EU trademark/Brand registration
What is a trademark?
Registering a trademark gives you exclusive rights over distinctive signs – such as names, logos, colors, images, patterns, shapes, packaging of goods, or sounds – which identify your products and distinguish your goods or services from others. As for indicators of business origin, trademarks can be words, logos, devices or other distinctive features, or a combination of these. They can also be referred to as 'brands'.
A trademark can become one of a company’s most important assets. It is the mark through which a business can attract and retain customer loyalty, and create value and growth. The trade mark works in this case as an engine of innovation as the necessity to keep it relevant promotes investments in R&D, which in turn leads to a continuous process of product improvement and development. This dynamic process also has a favorable impact on employment.
Dual System of Trademark Registration in the EU
There are two main ways to register a trade mark in the EU. They can either be registered at national level at the industrial property offices of EU countries, or at EU level as a ‘European Union trade mark’ (EUTM) at the European Union Intellectual Property Office (EUIPO).
National and EUTMs coexist and are complementary to each other. The same trade mark can be registered at EU and/or national level. The EUTM system consists of one single registration procedure that grants the owner an exclusive right in all EU countries. This dual system meets the requirements of companies of different sizes, markets and geographical presence. National trade marks may be better for small and medium-sized enterprises (SMEs) or local firms who don’t need EU-wide protection. The laws governing national trade mark registration in the EU were first harmonized in 1989. The EU trade mark was created in 1994.
How you register a trade mark?
If you only trade in one EU country, you will only need protection in that country. In this case, you can register a trade mark at national level.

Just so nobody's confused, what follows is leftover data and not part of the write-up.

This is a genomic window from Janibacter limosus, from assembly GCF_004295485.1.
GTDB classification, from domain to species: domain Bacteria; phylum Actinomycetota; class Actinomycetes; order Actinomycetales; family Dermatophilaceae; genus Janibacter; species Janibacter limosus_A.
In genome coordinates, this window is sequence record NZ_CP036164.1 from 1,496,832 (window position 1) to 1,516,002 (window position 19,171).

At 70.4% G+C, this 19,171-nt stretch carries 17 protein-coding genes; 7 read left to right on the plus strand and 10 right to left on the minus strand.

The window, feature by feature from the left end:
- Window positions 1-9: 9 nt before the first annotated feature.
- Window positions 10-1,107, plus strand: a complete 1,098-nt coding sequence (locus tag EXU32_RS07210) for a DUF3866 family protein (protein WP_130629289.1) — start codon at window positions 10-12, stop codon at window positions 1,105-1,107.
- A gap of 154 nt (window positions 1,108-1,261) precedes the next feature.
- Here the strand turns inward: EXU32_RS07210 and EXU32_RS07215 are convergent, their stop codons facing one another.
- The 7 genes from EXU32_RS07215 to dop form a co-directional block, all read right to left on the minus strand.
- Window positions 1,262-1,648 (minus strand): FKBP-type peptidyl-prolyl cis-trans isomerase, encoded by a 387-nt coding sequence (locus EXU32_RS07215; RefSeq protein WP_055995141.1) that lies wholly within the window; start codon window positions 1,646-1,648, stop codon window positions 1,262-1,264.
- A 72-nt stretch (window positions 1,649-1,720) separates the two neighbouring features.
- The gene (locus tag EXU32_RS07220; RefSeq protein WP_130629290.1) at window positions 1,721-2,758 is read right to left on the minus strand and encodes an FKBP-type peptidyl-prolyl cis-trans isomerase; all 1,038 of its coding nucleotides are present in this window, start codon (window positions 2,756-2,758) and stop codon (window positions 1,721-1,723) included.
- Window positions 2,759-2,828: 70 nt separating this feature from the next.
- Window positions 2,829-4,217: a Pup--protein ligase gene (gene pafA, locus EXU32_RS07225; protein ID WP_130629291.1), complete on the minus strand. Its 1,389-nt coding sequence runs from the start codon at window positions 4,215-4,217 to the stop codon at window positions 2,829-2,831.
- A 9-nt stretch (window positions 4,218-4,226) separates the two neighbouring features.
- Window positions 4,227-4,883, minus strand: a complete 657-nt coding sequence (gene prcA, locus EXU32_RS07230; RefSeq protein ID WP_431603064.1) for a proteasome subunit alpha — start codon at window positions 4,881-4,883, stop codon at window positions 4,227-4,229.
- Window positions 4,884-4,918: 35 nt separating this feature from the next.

If you only trade in Belgium, the Netherlands or Luxemburg, you should register your trade market the Benelux Office for Intellectual Property (BOIP). This gives you protection in these three countries.
If you need protection in all EU countries, you should register your trade mark with the European Union Intellectual Property Office (EUIPO). The EUIPO website also features a digital office, where you can learn more about trade marks in the EU, and get personalized support on intellectual property.
For international protection, in particular if you trade outside the EU, you can register your trade mark with the World Intellectual Property Organization (WIPO).
How long can you protect your trade mark for?
In most countries, trade mark protection lasts 10 years, starting from the date of your trade mark application. You can then renew your trade mark protection for 10 years each time, for as long as you like. When you own a trade mark, you can sell it to someone else or give them permission to use it through a trade mark licensing agreement.
Maintenance and protection of EU trademarks
Trade mark protection is territorial by nature, i.e. the geographic scope of protection for trademarks is limited and depends on the place of registration. Hence, it is advised that you consider applying for protection for your brand in all territories of your commercial interest. E.g. think not only about intended markets of distribution of a product, but also about the place it is manufactured.
Note that trade mark protection can be obtained in few alternative ways. Depending on the brand characteristics and planned commercial strategy. If you wish to register a trade mark which would be valid in the whole EU, you can apply for a European Union Trade Mark (EUTM).
Just like a Benelux trademark, an EU trademark also requires maintenance. Among other things, this means that you must use your EU trademark, keep it up to date, and renew it on time.
If you have a registered trademark, you must use it. A trademark that has not been used within five years of registration can be declared lapsed. EU trademarks enjoy wider territorial protection than national trademarks, so there is a reasonable expectation that they will be used over a larger geographical area. If you do not make genuine use of your trademark within the EU, another party may take legal action to have it declared lapsed, with the possible consequence that you lose your right to the EU trademark. So make sure you can demonstrate that your trademark is being used, e.g. by archiving evidence such as advertising brochures, etc.
Remember that with an EU trademark, you need to be monitor your trademark rights are not being infringed in any EU country, and if necessary to take defensive action. Not only does that cost a lot of time, it can also be expensive. The EU is a large area, after all, so the likelihood of disputes is relatively large. It is, therefore, important always to monitor which other trademarks are active within the EU and to act if necessary when someone infringes your rights.
For more assistance regarding brand /trademark registration, please feel free to contact Soha Europe Invest experts.